Jarawa

Govt wants to Civilize the Jarawa: Don’t impose Choices!


Jarawa of the Andaman’s are one of the most primitive tribes of India. They have been untouched by most of humanity and still continue to live their nomadic life. Infact when the first ‘civilized’ people set foot in the Andamans (i.e. the British to construct the Cellular Jail aka Kala Pani) most of the Andaman tribes became friends with the Britishers but the Jarawa resisted any outside influence. The result was the most of the other tribes (together called the Great Andamanese) are almost extinct while the Jarawa still survive. And they have not just survived but they continue to live with fearless pride and self-respect while on the other hand the remaining members of the Great Andamanize live ignominious lives.

But recently, the Indian administration has decided to ‘civilize’ them. Here is an report about them in HT.

India may lose the tag of having world’s most primitive nomadic — Jarawa of Andaman – with the government deciding to reverse its 2004 policy of preserving their uniqueness. Jarawa migrated from Africa centuries ago and lived in isolation in forests of Andaman till 1998 when some of them ventured out to visit nearby towns. Dependant on forest produce for food and clothes, they caught attraction of researchers and tourists. But reducing forest habitat and inbreeding have shrunk their population to below 350 from over a thousand in 1950s.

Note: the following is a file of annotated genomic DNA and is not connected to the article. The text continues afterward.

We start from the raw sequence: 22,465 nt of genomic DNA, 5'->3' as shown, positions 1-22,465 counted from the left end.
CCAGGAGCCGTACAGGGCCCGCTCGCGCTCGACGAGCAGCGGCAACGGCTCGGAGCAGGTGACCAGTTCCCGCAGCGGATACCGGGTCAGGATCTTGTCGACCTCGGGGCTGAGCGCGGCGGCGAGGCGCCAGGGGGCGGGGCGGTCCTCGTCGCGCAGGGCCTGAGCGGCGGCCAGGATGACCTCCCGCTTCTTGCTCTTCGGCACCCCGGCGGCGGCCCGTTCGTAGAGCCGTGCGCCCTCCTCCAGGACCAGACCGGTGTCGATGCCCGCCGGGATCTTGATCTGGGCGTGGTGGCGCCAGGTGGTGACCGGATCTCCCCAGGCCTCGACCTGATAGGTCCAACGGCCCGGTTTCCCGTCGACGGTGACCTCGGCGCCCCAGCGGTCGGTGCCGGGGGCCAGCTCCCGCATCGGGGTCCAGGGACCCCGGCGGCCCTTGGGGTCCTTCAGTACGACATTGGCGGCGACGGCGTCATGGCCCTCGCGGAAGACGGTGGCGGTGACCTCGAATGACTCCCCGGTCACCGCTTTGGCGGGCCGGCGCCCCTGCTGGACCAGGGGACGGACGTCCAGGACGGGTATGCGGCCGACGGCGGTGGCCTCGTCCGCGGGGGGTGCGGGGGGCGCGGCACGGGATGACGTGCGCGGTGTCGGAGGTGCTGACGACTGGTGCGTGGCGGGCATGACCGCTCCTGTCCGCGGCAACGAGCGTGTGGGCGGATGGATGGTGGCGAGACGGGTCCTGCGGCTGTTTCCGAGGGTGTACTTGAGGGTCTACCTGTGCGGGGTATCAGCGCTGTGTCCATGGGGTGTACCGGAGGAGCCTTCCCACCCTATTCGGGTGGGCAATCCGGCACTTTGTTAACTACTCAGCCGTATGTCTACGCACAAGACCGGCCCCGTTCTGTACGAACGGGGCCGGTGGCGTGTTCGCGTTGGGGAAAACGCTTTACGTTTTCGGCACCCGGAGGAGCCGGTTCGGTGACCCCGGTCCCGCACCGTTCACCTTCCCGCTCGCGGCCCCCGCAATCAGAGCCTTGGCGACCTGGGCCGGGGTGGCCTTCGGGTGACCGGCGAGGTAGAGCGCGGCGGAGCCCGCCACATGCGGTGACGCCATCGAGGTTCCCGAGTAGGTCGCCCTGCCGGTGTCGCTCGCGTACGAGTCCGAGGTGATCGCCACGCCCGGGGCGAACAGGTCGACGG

Source

 

And I find this idea outrageous and just too intrusive on the part of the state. Who the hell is the state to decide who is ‘civilized’ and who is not? If you ask me, it is all these corrupt netas and babu log that need civilizing first!

This raises a very important question about the state’s power ambit. First we encroached on their land, then spread diseases and almost wiped them out (according to the last census, only 41 Great Andamanese remain while they were once the largest tribe with more than 10,000 members). And even after such an experience, the administration still insists on poking their nose in their affairs? They are certainly stepping over the line here, don’t you think?

When the state imposes monstrous rules on us like the recent rule on drinking age limit in Mumbai, we atleast have ourselves to blame coz we elected them. But in the case of the Jarawa, they did not choose this intrusion in their lives and hence it is completely illegal and unethical for the administration to force anything on them. 


The last time I went to the Andamans, I remember chatting about this issue over tea with some Jarawa experts and people who have interacted with them. The interesting thing is that they all agreed that the Jarawa are much happier and contend with their lives as they are, without any outside intervention.

A researcher had also said, “We don’t need materialistic needs to be happy, just look at the Jarawa. They sure can teach a lot us. We are much too busy running a rat race that we forget what pure joy means in life.”

And now the government wants to take all that away from them? Just coz they feel that they are not ‘civilized’? Bulshit I say.